.- Liturgy Training Publications, the Chicago-based publisher associated with the Archdiocese of Chicago, has apologized for distributing a controversial prayer that praised the late pro-abortion Sen. Edward M. Kennedy as one who had promoted peace, justice, equality and liberty.
The prayer was made available for use at Sunday Masses after the prominent Catholic senator’s death on August 25.
The original prayer, posted through the publisher’s downloadable Prayer of the Faithful resource, read: “For those who have given their lives to service to their country, promoting values of peace, justice, equality, and liberty; especially, Senator Edward M. Kennedy, that he may find his eternal reward in the arms of God . . . . We pray.”
Pro-life Catholics such as the 87-year-old priest and blogger Fr. John Malloy complained about the prayer, citing the late senator’s ardent support for abortion in the latter half of his political career.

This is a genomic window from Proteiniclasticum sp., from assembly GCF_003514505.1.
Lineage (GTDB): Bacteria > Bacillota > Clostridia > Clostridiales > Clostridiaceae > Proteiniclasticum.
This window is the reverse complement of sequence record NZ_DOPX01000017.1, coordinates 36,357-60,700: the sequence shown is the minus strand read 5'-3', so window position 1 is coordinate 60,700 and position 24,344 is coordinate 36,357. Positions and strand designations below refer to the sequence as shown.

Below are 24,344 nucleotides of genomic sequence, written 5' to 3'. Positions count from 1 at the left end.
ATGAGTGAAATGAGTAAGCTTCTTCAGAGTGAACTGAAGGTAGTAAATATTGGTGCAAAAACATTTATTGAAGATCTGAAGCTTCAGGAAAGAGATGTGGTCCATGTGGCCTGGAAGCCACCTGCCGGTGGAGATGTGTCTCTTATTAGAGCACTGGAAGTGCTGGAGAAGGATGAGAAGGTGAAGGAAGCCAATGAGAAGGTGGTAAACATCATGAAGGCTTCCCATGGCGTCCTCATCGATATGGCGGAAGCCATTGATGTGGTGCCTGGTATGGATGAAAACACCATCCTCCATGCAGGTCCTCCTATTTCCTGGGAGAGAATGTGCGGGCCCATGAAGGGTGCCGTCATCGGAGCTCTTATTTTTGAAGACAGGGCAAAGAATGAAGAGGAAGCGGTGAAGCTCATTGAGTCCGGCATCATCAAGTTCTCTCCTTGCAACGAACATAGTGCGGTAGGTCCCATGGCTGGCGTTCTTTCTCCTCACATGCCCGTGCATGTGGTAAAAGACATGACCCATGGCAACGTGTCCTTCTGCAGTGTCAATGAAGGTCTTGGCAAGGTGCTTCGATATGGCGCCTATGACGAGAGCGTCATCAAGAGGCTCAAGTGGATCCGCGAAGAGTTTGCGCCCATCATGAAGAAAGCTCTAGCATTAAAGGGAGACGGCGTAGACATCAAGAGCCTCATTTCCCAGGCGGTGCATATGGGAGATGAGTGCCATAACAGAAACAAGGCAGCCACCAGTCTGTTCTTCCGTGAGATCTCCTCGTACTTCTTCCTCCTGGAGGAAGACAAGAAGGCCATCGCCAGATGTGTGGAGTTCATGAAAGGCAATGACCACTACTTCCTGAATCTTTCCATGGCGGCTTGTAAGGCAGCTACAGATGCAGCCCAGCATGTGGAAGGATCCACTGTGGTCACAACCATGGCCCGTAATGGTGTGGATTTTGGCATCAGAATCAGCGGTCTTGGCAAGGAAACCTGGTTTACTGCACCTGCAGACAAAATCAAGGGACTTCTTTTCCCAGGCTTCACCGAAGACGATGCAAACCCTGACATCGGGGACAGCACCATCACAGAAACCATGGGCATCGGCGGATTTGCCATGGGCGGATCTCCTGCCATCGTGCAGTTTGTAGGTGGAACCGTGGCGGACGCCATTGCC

Liturgy Training Publications Director John A. Thomas wrote to Fr. Malloy and others to apologize for the “extremely poor use of words” in the prayer.
He explained that the prayer had been adapted from the text for “Prayers on the Inauguration of a Public Official.” Calling the source text a “poor choice,” he said that the prayer is future-oriented and not intended as a reflection on “the quality of the life of a person.”
“This was not considered enough when adapted. As adapted for the Prayer of the Faithful, the text inappropriately presents a sense of support for the positions and actions taken by the late Senator by those who wrote it or pray it.”
He said the editors did not intend to show support for Sen. Kennedy’s positions.
“I apologize for our failure in judgment and poor selection of words used in the prayer. I pray that we do better in the future,” his letter concluded.
A spokeswoman at Liturgy Training Publications confirmed for CNA that Thomas had sent out the letter, which has been published on several websites.
Responding to the apology, Fr. Malloy explained his reaction to the prayer and commented that Sen. Kennedy “certainly didn't promote liberty for the unborn, or equality and justice. And that's what I found offensive."
"I think we pray for everyone who's dead, our enemies, we pray for them, but we don't extol them," he continued.
Fr. Malloy told ChicagoCatholicNews he has “great respect” for the publisher and said he believes their apology is sincere.